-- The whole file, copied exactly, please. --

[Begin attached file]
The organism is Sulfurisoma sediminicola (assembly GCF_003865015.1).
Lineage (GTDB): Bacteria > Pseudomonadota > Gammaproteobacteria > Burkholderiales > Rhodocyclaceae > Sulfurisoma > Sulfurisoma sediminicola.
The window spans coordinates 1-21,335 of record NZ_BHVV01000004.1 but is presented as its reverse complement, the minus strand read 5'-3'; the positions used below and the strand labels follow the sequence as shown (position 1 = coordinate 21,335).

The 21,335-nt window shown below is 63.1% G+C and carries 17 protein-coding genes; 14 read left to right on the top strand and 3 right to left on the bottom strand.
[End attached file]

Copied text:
The organism is Sulfurisoma sediminicola (assembly GCF_003865015.1).
Lineage (GTDB): Bacteria > Pseudomonadota > Gammaproteobacteria > Burkholderiales > Rhodocyclaceae > Sulfurisoma > Sulfurisoma sediminicola.
The window spans coordinates 1-21,335 of record NZ_BHVV01000004.1 but is presented as its reverse complement, the minus strand read 5'-3'; the positions used below and the strand labels follow the sequence as shown (position 1 = coordinate 21,335).

The 21,335-nt window shown below is 63.1% G+C and carries 17 protein-coding genes; 14 read left to right on the top strand and 3 right to left on the bottom strand.